5. Heaven on Earth: The Rise and Fall of Socialism
by Joshua Muravchik
Socialism, the most deadly idea of the 20th century, offered a captivating story about the world’s primary financial problems and what could be done to fix it.
Socialism’s solution: Through revolution and state regulation, we could transfer wealth from the corrupt greedy wealthy to the poor, so that whole world could live in harmony and equal wealth.
This idea so compelled men and women that they willingly sacrificed millions of people’s lives in an attempt to achieve utopia.
But the story of socialism was incomplete and did not take real world consequences into account.
With frustration toward the wealthy on the rise and more people falling into poverty because of the pandemic and the restrictions, we need to heed the warnings from history. We need to evaluate what has happened in the past when certain ideas were tried.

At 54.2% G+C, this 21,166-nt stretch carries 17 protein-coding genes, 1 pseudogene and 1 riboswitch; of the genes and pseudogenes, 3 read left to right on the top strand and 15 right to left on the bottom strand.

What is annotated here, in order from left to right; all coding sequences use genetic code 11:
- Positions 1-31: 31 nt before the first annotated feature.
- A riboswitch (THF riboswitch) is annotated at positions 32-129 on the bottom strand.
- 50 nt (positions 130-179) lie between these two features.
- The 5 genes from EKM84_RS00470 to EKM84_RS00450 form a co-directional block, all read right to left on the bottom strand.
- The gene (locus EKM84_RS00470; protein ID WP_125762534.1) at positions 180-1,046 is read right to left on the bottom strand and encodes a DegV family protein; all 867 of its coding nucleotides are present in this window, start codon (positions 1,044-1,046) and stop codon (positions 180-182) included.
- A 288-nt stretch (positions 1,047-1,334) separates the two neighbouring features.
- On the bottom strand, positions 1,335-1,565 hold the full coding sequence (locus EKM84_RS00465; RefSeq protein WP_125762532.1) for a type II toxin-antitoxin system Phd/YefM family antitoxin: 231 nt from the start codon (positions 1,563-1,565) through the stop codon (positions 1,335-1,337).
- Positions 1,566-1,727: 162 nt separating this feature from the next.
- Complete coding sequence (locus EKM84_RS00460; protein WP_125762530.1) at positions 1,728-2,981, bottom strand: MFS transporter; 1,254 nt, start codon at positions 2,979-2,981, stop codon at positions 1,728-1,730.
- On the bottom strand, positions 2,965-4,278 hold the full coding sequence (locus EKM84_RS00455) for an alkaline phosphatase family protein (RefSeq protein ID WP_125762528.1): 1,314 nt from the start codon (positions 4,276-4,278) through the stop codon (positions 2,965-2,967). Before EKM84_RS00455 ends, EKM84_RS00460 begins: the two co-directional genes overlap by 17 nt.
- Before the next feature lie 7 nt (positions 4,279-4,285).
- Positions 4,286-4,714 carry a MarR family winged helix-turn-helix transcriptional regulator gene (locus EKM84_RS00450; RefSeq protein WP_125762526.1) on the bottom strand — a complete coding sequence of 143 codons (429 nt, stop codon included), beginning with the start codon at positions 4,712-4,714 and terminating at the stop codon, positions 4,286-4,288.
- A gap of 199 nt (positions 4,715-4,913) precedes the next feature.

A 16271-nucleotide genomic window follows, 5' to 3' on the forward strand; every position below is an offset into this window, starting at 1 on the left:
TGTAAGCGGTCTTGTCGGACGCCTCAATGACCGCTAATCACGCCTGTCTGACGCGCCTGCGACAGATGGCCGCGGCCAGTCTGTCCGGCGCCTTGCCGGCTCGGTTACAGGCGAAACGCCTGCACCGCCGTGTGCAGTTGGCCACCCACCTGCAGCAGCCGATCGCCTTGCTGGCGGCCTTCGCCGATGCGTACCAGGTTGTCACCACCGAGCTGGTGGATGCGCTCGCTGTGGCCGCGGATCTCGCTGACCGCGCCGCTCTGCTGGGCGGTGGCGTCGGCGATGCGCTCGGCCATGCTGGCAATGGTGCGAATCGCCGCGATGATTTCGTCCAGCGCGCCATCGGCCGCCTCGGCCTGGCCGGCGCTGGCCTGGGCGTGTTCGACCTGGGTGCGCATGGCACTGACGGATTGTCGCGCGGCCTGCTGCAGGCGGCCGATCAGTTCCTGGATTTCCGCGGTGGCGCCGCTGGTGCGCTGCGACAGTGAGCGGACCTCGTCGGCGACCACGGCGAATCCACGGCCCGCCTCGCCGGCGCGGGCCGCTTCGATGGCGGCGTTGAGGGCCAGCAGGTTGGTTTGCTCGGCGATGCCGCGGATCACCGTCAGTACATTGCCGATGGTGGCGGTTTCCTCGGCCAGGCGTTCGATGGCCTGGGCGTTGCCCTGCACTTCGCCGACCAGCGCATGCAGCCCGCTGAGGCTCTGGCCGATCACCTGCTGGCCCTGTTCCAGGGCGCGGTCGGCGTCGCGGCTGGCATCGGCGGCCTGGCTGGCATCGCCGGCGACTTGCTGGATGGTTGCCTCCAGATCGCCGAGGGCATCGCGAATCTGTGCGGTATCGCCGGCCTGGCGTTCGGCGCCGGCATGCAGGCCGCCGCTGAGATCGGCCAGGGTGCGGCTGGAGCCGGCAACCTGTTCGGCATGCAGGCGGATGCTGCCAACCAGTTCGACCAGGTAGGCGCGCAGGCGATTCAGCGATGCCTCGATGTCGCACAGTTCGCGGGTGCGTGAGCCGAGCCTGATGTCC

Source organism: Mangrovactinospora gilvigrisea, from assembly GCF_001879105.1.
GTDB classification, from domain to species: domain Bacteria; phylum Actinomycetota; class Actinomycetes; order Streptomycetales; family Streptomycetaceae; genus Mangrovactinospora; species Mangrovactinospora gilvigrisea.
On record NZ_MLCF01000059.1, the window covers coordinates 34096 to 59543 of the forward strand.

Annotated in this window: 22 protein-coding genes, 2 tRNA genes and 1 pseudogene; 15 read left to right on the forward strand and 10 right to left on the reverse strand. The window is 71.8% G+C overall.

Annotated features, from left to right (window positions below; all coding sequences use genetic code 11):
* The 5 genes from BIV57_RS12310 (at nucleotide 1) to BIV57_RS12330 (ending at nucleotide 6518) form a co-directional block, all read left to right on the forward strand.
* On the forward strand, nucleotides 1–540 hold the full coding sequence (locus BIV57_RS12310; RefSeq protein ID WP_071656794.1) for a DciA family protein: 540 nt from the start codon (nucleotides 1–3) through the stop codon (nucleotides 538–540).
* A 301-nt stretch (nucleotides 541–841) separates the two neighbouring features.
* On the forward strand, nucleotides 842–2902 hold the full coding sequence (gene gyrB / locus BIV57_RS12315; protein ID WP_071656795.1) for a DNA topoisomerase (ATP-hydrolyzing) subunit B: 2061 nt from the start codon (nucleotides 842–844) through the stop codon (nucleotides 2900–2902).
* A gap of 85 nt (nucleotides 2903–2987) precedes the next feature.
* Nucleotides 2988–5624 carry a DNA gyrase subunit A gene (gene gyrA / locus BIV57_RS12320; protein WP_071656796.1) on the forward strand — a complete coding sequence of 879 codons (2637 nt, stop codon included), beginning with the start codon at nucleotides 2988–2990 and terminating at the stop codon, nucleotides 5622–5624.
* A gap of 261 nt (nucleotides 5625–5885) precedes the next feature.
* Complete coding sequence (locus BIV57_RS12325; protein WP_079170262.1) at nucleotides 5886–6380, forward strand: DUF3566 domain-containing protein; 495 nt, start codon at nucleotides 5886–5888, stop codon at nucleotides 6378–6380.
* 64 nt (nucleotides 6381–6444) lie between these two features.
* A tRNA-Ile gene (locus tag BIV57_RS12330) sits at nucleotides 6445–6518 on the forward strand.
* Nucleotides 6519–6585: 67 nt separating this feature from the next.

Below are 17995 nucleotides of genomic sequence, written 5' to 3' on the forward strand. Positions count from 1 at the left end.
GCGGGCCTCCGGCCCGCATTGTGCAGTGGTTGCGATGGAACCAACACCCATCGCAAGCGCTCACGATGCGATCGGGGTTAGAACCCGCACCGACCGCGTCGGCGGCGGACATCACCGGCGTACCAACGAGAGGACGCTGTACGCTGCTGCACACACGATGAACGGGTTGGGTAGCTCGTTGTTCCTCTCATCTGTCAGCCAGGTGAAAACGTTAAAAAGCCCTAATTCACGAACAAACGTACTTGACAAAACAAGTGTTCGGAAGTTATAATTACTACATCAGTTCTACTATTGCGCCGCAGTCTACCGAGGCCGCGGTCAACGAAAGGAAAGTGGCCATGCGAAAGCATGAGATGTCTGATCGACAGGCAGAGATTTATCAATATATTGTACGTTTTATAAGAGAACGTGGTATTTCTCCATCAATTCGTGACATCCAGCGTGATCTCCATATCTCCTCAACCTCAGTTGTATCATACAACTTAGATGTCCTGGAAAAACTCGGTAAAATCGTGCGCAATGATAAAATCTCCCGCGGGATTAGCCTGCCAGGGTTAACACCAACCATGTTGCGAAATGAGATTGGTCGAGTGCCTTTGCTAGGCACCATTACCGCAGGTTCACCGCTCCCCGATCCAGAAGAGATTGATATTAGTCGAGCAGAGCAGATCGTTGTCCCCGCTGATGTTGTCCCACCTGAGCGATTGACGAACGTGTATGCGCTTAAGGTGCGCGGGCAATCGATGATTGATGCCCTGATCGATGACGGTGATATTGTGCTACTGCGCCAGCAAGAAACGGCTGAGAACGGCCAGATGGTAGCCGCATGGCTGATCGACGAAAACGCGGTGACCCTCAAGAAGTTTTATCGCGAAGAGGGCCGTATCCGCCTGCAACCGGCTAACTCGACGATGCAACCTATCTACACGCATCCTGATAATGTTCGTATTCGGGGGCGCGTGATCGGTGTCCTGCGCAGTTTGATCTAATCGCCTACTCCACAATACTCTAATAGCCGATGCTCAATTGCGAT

This book gives fascinating portraits of socialism’s greatest defenders and implementers. It also shows the disastrous consequences of the many socialist experiments that have happened in the past. Regardless of your economic views, there is much to ponder in these pages.
by John Piper
It’s easy to forget the sovereign invisible Hand that is at work behind the scenes when our hearts and mind are filled with the ever-impending doom of the news headlines.
John Piper takes a very thorough and comprehensive look at the whole of Scripture to see what God Himself has to say about the extent of His control of the world and what His ultimate purposes are for His creation.